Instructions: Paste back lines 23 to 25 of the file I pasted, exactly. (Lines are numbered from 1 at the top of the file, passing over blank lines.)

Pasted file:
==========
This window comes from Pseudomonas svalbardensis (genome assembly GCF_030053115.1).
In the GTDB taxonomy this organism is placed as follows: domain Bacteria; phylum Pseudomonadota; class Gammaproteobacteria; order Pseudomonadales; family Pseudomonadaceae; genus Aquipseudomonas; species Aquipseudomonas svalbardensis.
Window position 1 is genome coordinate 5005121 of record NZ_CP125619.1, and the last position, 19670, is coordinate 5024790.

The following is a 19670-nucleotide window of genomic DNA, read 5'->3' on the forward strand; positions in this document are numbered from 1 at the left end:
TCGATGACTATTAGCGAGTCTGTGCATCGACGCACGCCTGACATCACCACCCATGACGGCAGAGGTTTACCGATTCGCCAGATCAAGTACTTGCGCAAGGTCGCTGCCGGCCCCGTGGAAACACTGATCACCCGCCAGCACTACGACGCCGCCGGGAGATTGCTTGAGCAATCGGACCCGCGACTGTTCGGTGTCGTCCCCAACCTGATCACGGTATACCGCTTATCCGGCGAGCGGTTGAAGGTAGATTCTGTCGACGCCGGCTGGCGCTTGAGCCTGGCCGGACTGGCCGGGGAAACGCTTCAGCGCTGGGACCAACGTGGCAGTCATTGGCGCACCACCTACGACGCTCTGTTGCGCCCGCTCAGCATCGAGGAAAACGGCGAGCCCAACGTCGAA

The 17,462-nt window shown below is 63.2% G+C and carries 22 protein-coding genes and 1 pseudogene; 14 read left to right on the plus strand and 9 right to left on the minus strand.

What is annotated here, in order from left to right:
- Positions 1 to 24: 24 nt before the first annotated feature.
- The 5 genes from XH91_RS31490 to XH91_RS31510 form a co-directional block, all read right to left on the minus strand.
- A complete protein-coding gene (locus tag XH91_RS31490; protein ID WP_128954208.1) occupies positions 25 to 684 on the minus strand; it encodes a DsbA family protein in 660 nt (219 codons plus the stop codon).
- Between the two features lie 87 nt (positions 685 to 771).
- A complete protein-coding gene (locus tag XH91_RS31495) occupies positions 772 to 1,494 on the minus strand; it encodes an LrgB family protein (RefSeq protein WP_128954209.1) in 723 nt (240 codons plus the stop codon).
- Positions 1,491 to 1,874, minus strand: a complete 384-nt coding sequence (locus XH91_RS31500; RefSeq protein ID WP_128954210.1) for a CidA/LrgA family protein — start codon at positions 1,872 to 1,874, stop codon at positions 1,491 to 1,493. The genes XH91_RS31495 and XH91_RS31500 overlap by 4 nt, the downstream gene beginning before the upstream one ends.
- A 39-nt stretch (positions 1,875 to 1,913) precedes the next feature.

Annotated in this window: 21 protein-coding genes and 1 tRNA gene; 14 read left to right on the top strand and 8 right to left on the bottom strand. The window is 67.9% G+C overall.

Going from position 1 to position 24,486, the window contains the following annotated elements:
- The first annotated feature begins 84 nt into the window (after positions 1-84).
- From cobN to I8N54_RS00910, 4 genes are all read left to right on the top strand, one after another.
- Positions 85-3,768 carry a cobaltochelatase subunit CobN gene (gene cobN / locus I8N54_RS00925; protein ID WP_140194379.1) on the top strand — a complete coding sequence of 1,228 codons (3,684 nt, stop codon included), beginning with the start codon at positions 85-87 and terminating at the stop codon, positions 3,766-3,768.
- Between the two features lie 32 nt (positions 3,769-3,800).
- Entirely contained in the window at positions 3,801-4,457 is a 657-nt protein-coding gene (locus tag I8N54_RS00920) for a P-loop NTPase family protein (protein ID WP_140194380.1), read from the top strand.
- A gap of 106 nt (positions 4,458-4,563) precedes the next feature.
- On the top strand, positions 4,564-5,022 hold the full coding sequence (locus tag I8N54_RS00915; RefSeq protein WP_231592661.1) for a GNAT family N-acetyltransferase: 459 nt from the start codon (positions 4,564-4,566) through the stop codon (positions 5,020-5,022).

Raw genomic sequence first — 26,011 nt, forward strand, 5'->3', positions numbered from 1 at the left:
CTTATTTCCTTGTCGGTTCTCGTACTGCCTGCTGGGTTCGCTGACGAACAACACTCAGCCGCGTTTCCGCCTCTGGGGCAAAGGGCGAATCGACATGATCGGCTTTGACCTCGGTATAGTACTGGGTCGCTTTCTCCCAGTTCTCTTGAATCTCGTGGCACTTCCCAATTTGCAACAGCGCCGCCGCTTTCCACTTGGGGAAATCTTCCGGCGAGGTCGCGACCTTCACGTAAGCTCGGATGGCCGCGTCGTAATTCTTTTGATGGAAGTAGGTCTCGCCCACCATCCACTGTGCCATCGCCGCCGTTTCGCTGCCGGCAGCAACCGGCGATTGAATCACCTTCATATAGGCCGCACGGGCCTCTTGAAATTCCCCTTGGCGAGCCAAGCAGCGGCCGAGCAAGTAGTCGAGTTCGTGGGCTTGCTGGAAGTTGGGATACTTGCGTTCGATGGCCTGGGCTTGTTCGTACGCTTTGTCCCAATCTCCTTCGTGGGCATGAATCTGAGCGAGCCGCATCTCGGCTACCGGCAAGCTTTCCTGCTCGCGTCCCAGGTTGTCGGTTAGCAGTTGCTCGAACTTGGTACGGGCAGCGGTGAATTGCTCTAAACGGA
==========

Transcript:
- On the top strand, positions 4,564-5,022 hold the full coding sequence (locus tag I8N54_RS00915; RefSeq protein WP_231592661.1) for a GNAT family N-acetyltransferase: 459 nt from the start codon (positions 4,564-4,566) through the stop codon (positions 5,020-5,022).

Raw genomic sequence first — 26,011 nt, forward strand, 5'->3', positions numbered from 1 at the left:
CTTATTTCCTTGTCGGTTCTCGTACTGCCTGCTGGGTTCGCTGACGAACAACACTCAGCCGCGTTTCCGCCTCTGGGGCAAAGGGCGAATCGACATGATCGGCTTTGACCTCGGTATAGTACTGGGTCGCTTTCTCCCAGTTCTCTTGAATCTCGTGGCACTTCCCAATTTGCAACAGCGCCGCCGCTTTCCACTTGGGGAAATCTTCCGGCGAGGTCGCGACCTTCACGTAAGCTCGGATGGCCGCGTCGTAATTCTTTTGATGGAAGTAGGTCTCGCCCACCATCCACTGTGCCATCGCCGCCGTTTCGCTGCCGGCAGCAACCGGCGATTGAATCACCTTCATATAGGCCGCACGGGCCTCTTGAAATTCCCCTTGGCGAGCCAAGCAGCGGCCGAGCAAGTAGTCGAGTTCGTGGGCTTGCTGGAAGTTGGGATACTTGCGTTCGATGGCCTGGGCTTGTTCGTACGCTTTGTCCCAATCTCCTTCGTGGGCATGAATCTGAGCGAGCCGCATCTCGGCTACCGGCAAGCTTTCCTGCTCGCGTCCCAGGTTGTCGGTTAGCAGTTGCTCGAACTTGGTACGGGCAGCGGTGAATTGCTCTAAACGGA